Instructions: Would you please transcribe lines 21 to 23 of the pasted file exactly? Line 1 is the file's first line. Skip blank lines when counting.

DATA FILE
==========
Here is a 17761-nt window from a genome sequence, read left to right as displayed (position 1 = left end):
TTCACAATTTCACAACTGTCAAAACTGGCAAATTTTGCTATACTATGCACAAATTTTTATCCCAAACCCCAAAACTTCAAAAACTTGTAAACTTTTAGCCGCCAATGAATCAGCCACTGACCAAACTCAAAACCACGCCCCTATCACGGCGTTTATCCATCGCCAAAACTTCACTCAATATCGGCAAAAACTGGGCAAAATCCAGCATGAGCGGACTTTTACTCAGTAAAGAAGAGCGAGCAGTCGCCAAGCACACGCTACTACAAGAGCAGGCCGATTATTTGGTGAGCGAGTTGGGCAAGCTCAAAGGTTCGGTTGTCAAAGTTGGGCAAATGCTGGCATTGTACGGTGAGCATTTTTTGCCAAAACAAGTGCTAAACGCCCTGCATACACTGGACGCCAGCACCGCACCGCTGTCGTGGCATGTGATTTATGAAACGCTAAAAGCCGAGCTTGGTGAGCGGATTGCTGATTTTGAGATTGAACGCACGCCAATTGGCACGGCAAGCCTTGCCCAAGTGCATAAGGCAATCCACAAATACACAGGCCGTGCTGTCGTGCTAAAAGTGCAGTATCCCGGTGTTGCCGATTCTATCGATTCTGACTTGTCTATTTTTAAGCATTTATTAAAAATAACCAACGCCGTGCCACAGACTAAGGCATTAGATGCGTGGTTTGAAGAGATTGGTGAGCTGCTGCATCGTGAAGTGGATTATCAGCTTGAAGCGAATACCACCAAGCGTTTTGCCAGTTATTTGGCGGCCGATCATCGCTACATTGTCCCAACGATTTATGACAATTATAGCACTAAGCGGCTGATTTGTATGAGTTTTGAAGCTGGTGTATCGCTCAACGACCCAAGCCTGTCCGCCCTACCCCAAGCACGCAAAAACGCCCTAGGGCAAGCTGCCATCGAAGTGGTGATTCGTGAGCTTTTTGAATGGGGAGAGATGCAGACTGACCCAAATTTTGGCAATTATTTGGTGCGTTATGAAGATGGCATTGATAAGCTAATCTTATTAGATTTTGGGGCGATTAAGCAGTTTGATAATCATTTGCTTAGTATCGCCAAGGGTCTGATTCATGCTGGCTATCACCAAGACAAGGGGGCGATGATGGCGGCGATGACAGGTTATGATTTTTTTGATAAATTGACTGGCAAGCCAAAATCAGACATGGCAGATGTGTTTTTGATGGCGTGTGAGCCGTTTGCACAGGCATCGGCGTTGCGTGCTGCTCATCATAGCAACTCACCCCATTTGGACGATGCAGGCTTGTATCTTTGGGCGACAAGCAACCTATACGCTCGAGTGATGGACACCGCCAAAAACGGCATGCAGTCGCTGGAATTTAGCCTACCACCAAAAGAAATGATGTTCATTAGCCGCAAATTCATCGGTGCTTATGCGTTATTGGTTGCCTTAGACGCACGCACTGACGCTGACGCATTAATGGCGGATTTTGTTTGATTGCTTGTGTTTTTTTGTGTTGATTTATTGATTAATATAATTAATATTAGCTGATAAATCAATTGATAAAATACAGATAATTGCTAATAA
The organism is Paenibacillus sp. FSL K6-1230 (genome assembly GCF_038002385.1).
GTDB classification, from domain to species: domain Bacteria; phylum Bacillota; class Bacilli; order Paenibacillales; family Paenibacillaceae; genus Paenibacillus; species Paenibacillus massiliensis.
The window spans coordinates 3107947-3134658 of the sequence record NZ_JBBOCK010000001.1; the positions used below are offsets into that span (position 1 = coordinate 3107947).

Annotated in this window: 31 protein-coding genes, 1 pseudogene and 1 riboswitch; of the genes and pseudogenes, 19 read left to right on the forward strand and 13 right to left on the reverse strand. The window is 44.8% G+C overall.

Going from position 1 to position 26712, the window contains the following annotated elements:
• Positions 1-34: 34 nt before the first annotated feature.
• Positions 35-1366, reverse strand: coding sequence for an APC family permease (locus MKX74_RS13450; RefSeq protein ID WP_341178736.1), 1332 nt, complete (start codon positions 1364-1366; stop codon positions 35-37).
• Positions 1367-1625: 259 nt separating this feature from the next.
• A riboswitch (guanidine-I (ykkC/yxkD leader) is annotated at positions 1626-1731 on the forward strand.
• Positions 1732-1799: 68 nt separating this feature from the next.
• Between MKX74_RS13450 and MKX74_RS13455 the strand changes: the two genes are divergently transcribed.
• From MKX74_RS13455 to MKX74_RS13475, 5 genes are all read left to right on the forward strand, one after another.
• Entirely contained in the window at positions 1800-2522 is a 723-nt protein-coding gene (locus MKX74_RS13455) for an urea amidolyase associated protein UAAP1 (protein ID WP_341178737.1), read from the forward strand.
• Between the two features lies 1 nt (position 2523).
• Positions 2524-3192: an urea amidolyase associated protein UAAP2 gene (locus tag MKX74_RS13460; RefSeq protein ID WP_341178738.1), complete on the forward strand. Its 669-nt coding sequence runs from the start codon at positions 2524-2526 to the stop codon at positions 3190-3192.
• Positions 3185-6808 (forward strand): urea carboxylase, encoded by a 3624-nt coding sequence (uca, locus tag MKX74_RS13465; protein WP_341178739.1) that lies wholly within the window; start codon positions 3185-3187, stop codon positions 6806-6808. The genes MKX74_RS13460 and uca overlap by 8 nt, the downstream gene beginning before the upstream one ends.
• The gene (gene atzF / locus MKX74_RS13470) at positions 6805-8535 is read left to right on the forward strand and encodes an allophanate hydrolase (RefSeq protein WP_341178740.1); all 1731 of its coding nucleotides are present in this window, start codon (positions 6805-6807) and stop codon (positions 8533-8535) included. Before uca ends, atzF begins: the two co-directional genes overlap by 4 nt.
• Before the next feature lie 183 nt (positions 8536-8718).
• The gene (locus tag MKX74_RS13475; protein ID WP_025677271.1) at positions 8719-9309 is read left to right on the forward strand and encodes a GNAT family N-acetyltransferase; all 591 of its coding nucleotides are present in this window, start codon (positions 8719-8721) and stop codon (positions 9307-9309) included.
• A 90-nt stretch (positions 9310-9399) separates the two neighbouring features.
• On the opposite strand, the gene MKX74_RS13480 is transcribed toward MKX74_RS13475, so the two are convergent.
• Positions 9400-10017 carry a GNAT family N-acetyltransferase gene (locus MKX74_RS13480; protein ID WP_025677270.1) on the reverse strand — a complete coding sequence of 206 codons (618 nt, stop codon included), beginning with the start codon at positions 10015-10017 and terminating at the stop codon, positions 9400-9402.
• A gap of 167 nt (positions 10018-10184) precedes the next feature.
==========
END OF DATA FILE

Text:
• The gene (locus tag MKX74_RS13475; protein ID WP_025677271.1) at positions 8719-9309 is read left to right on the forward strand and encodes a GNAT family N-acetyltransferase; all 591 of its coding nucleotides are present in this window, start codon (positions 8719-8721) and stop codon (positions 9307-9309) included.
• A 90-nt stretch (positions 9310-9399) separates the two neighbouring features.
• On the opposite strand, the gene MKX74_RS13480 is transcribed toward MKX74_RS13475, so the two are convergent.